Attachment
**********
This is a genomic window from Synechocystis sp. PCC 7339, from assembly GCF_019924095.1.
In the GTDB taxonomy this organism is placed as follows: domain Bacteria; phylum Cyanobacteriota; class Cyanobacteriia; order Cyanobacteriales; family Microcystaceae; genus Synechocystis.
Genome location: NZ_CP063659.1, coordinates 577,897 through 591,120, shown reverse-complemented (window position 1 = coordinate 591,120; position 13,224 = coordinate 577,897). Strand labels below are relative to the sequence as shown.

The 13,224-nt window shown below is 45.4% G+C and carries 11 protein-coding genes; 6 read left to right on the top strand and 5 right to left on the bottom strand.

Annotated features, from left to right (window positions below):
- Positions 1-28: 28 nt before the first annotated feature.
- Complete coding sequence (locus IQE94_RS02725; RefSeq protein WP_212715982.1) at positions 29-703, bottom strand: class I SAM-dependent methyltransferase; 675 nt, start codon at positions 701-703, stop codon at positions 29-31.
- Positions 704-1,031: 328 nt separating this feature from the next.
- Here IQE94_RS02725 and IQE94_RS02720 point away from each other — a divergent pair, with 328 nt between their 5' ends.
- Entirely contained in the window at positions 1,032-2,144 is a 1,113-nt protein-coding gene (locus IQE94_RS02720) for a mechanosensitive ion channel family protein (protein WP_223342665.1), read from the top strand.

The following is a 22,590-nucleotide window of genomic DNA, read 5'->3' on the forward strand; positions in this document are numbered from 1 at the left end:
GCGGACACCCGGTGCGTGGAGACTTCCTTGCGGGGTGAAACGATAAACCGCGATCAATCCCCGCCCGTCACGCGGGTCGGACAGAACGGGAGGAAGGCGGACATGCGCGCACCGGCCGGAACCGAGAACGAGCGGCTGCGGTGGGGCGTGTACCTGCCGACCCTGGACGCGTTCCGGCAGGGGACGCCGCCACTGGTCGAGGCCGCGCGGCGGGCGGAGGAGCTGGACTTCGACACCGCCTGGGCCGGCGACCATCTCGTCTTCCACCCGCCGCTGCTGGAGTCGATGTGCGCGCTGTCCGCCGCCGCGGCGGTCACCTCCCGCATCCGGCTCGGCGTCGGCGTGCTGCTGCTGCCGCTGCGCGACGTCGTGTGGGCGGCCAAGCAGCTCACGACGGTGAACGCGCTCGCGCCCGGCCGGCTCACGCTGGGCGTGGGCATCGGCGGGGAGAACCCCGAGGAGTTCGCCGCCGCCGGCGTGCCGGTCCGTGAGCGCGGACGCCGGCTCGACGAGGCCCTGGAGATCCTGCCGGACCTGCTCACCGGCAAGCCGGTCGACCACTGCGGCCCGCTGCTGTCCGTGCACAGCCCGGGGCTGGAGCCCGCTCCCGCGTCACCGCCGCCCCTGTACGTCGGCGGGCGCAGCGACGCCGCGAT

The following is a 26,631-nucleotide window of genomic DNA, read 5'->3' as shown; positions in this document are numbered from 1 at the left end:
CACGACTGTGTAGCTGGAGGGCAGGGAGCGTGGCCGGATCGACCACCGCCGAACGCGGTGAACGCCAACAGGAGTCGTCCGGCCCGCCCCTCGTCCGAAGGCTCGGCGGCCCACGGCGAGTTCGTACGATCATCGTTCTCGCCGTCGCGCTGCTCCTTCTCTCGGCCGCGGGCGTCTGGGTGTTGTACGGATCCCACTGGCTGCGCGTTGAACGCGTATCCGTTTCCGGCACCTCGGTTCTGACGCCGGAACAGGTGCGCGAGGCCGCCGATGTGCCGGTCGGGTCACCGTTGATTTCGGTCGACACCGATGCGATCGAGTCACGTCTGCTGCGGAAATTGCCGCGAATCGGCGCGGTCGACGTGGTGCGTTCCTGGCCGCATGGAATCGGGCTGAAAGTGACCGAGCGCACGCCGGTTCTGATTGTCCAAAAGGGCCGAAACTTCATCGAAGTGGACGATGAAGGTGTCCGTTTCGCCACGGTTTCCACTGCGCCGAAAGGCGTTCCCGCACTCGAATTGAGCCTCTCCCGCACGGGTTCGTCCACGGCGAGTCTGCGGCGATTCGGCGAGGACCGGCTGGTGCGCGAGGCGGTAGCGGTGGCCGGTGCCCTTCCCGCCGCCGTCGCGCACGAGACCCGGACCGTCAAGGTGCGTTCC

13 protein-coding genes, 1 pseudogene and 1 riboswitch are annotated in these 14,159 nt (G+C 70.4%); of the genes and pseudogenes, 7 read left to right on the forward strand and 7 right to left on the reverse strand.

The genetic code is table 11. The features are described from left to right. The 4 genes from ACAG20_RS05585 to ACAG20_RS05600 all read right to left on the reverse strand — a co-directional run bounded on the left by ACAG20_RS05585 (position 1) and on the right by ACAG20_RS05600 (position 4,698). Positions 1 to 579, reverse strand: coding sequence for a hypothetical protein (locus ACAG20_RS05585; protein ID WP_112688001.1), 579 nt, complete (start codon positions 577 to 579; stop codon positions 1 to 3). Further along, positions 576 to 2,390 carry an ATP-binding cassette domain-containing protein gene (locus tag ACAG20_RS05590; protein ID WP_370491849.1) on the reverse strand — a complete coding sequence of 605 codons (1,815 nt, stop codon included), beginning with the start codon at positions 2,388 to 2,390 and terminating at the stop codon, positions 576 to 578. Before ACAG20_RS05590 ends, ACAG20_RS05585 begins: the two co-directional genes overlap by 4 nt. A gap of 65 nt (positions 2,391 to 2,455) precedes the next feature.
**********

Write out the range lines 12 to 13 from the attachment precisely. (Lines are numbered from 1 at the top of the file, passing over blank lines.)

GCGGACACCCGGTGCGTGGAGACTTCCTTGCGGGGTGAAACGATAAACCGCGATCAATCCCCGCCCGTCACGCGGGTCGGACAGAACGGGAGGAAGGCGGACATGCGCGCACCGGCCGGAACCGAGAACGAGCGGCTGCGGTGGGGCGTGTACCTGCCGACCCTGGACGCGTTCCGGCAGGGGACGCCGCCACTGGTCGAGGCCGCGCGGCGGGCGGAGGAGCTGGACTTCGACACCGCCTGGGCCGGCGACCATCTCGTCTTCCACCCGCCGCTGCTGGAGTCGATGTGCGCGCTGTCCGCCGCCGCGGCGGTCACCTCCCGCATCCGGCTCGGCGTCGGCGTGCTGCTGCTGCCGCTGCGCGACGTCGTGTGGGCGGCCAAGCAGCTCACGACGGTGAACGCGCTCGCGCCCGGCCGGCTCACGCTGGGCGTGGGCATCGGCGGGGAGAACCCCGAGGAGTTCGCCGCCGCCGGCGTGCCGGTCCGTGAGCGCGGACGCCGGCTCGACGAGGCCCTGGAGATCCTGCCGGACCTGCTCACCGGCAAGCCGGTCGACCACTGCGGCCCGCTGCTGTCCGTGCACAGCCCGGGGCTGGAGCCCGCTCCCGCGTCACCGCCGCCCCTGTACGTCGGCGGGCGCAGCGACGCCGCGAT

The following is a 26,631-nucleotide window of genomic DNA, read 5'->3' as shown; positions in this document are numbered from 1 at the left end: